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The Garrick Inn was built in 1594. It acquired its current name from the Shakespearean actor David Garrick in 1769. Today, the Inn boasts a delightful 50-seat restaurant. Old wooden beams surround you, and the only modern touches here are those that add to the comfort of its guests. There are two small bars, one for non-smokers and the other for smokers. The menu offers great quality and excellent choices.
Dating back to 1596, this old-fashioned English pub and restaurant was originally a hostelry. It's an interesting building with a large choice of drinking and eating areas, and old flagstone floors and large settles create a comfortingly historic atmosphere. Now owned by Scottish & Newcastle, it concentrates on serving a select choice of traditional meals. The Sunday carvery offers a limited choice so that quality is not compromised and fast service is guaranteed. There are fresh daily specials and a wide choice of bar snacks. Family meals are served until 8:00p.
Egon Ronay recommended this 18th-century pub—a pub where there is every chance of rubbing shoulders with Shakespearean actors and that is only 100 yards from the Royal Shakespeare Theatre. This two-name pub has two separate areas. The Black Swan side is very like a pub would have been in the 1700s: a rather austere drinking-bar look preserved with simple tables and old settles. The Dirty Duck side of the pub—the name by which the Black Swan is affectionately known throughout the world—is also a restaurant with bar snacks available.
Built in 1599 and becoming an alehouse a year later, this hostelry holds the longest unbroken line of licensees of any in Stratford. Today, the Windmill presents a combination of the past and present. Old wooden flooring and exposed beams give the building a sense of permanence, while modern entertainment facilities in the form of music and a TV area are also on offer. There are some interesting old photographs on display here, including one taken on the 8th of March 1926 that shows the Royal Shakespeare Theatre in flames, alongside a press-cutting that describes the disaster.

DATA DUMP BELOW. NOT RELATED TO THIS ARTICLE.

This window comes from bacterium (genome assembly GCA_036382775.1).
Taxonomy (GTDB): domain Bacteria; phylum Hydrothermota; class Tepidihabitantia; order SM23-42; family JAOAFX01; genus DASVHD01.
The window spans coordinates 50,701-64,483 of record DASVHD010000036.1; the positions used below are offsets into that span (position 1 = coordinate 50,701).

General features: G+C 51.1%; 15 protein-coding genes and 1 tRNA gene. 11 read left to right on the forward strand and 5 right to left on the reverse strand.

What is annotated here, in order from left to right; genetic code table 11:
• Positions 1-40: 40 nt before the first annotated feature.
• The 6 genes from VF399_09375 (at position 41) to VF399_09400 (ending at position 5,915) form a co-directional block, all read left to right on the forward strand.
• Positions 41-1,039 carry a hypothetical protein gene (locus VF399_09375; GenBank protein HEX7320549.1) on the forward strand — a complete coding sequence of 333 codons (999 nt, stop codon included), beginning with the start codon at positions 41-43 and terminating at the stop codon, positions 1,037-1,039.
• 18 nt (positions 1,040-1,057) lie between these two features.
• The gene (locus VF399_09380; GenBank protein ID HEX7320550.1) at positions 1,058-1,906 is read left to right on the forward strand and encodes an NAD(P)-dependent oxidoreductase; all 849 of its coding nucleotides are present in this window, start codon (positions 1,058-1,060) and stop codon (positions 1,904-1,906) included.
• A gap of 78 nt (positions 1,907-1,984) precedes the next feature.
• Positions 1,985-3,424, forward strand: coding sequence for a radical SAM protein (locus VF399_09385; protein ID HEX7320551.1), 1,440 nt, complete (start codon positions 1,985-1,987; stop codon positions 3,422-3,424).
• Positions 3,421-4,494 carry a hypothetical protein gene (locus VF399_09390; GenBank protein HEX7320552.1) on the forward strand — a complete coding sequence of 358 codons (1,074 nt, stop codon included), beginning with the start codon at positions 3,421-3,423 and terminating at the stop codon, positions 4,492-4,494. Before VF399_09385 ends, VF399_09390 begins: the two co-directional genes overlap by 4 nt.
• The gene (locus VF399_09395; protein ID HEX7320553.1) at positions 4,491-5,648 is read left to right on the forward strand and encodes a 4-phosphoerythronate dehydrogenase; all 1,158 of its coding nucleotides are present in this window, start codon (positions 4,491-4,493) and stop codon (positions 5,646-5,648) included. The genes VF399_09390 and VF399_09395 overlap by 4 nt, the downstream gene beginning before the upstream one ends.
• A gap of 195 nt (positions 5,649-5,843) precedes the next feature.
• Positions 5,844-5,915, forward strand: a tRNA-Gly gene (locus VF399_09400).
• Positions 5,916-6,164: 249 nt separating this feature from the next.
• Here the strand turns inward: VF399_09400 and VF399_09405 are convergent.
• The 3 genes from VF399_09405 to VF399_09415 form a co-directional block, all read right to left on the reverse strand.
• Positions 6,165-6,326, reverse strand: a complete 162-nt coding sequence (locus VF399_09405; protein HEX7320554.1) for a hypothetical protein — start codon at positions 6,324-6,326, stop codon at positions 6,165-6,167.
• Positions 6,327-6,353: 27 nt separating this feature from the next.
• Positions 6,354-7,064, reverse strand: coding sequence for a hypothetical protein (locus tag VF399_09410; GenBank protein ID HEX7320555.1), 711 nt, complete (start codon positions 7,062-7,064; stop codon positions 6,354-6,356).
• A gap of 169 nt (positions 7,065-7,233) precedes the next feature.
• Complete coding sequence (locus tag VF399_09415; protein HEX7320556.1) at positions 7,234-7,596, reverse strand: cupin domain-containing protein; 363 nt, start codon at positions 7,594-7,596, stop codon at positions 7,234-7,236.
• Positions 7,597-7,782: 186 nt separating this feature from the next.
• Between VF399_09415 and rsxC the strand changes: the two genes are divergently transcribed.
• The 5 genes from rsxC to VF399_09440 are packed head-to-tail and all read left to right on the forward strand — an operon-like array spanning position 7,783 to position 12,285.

This pub, boasting "fine inn keeping at its best", is the place in which to meet some lively local characters. It's also the place for Sky sports on a wide-screen TV, a quiz on Tuesday nights, music on Thursdays (listen out for local bands, duos and solo performers) and darts every night. Definitely more of a place to drink rather than eat, the choice of ales includes Banks and Pedigree, although there is some bar food like sandwiches and jacket potatoes, as well as tea and coffee. Note that there is a patio at the rear of the pub that is ideal for warmer days.
Cox's Yard is an ideal place to experience Stratford from medieval times right up to the present day. This former historic timber yard has been sympathetically restored and transformed into an unique leisure venue. Today it includes a traditional English pub, cafe, and stage for events.